Risks for Lung Cancer
Most people, if asked, know that there is a connection between lung cancer and smoking. They would probably even assume that almost anyone who has lung cancer must be a smoker. It is important to understand what the other risk factors associated with lung cancer are, and to be aware of your risk of developing lung cancer.
Many Other Factors - Second Hand Smoke
While over 80% of all lung cancer deaths are the result of smoking, this leaves approximately 20% that aren't. It is important to understand what risk factors other than smoking may cause lung cancer. Second hand smoke is one major risk factor for developing lung cancer. If you live with a smoker, and you inhale second hand smoke on a regular basis, you are certainly at a higher risk for developing lung cancer than is a person who doesn't live around a smoker. Living with a smoker, you run a 30% higher risk of developing lung cancer than does your friend who doesn't live with a smoker.
While most people think about cigarettes and cigars as they relate to lung cancer, they often forget about marijuana. It is very difficult to determine whether or not there is an increased risk of developing lung cancer from marijuana. This is because marijuana is illegal, and it is difficult to collect data on its use. Similarly, many marijuana users also smoke cigarettes, so it is difficult to isolate the source of the cancer. Since marijuana contains more tar than it does tobacco, medical reports usually point to the connection between marijuana use and mouth and throat cancer. This is not to say, however, that marijuana is not a risk factor for developing lung cancer; the impact just hasn't been fully determined at this time.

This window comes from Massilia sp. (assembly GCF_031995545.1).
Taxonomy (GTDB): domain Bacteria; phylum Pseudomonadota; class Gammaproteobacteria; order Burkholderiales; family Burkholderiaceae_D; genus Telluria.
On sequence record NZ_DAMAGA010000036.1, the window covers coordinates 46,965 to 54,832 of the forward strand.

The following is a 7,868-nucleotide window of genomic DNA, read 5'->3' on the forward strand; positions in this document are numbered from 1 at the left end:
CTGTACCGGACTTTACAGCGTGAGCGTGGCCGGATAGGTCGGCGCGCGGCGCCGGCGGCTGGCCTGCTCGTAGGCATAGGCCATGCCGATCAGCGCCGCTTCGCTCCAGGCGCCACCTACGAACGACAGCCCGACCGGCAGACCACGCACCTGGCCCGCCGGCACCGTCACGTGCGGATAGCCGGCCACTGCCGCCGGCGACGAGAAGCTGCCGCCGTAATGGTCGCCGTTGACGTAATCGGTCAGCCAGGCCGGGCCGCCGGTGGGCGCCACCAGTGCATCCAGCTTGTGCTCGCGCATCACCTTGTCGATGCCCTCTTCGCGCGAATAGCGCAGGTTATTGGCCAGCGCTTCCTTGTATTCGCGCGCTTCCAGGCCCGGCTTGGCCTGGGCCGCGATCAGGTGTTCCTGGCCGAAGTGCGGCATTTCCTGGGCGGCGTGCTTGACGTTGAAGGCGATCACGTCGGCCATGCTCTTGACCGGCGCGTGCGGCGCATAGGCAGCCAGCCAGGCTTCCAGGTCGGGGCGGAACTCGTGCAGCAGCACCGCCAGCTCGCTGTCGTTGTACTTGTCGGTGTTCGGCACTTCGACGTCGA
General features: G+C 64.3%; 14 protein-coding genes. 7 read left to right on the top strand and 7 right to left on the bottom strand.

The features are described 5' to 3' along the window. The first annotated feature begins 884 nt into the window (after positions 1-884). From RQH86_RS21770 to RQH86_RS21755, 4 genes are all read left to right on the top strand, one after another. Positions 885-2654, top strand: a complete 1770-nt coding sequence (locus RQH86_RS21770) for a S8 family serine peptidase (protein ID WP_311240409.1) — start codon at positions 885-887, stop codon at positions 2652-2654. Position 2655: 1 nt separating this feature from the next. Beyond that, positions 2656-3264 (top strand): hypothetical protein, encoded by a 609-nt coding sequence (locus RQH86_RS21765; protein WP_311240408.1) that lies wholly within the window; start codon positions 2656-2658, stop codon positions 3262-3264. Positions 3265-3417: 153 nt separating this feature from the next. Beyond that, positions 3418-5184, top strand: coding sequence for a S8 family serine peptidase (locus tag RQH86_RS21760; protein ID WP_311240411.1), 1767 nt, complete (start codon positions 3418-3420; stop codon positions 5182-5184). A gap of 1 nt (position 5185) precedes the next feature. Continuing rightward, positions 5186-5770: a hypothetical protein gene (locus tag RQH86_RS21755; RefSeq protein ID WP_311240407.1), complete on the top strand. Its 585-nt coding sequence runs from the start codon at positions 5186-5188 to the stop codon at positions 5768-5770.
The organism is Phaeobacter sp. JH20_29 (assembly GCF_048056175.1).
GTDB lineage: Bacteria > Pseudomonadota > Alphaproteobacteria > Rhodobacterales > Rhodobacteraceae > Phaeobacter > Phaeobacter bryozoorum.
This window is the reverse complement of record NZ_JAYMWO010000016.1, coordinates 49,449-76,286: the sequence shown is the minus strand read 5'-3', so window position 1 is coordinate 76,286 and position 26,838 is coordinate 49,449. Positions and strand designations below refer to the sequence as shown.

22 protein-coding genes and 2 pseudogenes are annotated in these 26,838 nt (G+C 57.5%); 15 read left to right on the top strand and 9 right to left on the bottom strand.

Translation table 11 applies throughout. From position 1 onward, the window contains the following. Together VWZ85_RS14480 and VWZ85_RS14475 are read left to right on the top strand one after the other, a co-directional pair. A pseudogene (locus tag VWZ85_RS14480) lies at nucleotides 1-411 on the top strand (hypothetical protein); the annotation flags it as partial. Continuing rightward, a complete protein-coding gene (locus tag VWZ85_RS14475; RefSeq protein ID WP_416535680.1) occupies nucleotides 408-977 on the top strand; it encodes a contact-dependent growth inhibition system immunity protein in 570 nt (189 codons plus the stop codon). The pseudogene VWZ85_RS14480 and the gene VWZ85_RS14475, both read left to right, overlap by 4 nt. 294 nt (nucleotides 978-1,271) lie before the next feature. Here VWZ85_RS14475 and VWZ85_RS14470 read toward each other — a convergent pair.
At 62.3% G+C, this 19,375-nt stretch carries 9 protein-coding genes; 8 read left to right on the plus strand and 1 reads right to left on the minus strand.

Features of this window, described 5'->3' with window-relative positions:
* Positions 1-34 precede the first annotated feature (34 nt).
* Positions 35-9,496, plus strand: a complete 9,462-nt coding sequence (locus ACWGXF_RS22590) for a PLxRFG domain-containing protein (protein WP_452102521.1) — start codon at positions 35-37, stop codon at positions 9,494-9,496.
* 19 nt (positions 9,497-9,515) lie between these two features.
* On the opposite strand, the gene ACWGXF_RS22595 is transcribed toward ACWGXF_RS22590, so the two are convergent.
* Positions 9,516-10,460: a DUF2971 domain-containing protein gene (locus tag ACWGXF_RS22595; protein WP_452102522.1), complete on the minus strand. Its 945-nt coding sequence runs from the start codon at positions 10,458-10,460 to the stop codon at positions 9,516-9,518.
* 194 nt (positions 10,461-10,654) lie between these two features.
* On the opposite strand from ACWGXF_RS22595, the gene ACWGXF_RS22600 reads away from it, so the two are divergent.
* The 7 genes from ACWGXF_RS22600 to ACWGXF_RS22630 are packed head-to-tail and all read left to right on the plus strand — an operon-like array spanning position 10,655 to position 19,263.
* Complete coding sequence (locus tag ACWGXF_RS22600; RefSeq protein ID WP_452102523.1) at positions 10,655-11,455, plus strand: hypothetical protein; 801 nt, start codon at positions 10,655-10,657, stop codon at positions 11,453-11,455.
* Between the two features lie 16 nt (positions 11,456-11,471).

If someone in your close family, including a sibling or parent, has had lung cancer, you do run a slightly higher risk of developing it than does the general population. It is hard to pinpoint exactly how high the increased risk is, since there are many other factors involved as well. Similarly, if you already have one type of lung cancer, you do run an increased risk of developing another type of lung cancer.
While diet has not, yet, been found to directly link to lung cancer, researchers are exploring diet as a possible risk factor. Both fatty foods and those high in cholesterol may be linked to increased chances of developing lung cancer. Similarly, alcoholic beverages in large quantities may create a risk factor as well; it is hard to isolate this data, as many heavy drinkers are also smokers. It is certainly important to keep a balanced diet and to watch what you eat - it can only help!
Tobacco As The Leading Risk
Finally, as most people assume, tobacco is the leading risk factor for developing lung cancer. Risk factors increase with the length that the person smokes and with amount that they smoke each day. It is very important to know, however, that you can actually reverse these deadly results. If you stop smoking before a cancer has developed, the damaged lung tissue actually starts to regenerate. Ten years after you've stopped smoking, you still do run a higher risk for lung cancer - but you've dropped your risk by 50% compared to someone who has continued to smoke for those ten years.
While we can't prevent our genetic make-up, and we can't prevent every cancer, we can take certain health precautions into our own hands. If you quit smoking, watch your diet, lower your alcohol and marijuana consumption, and avoid second hand smoke, you can help to decrease your risk of developing lung cancer.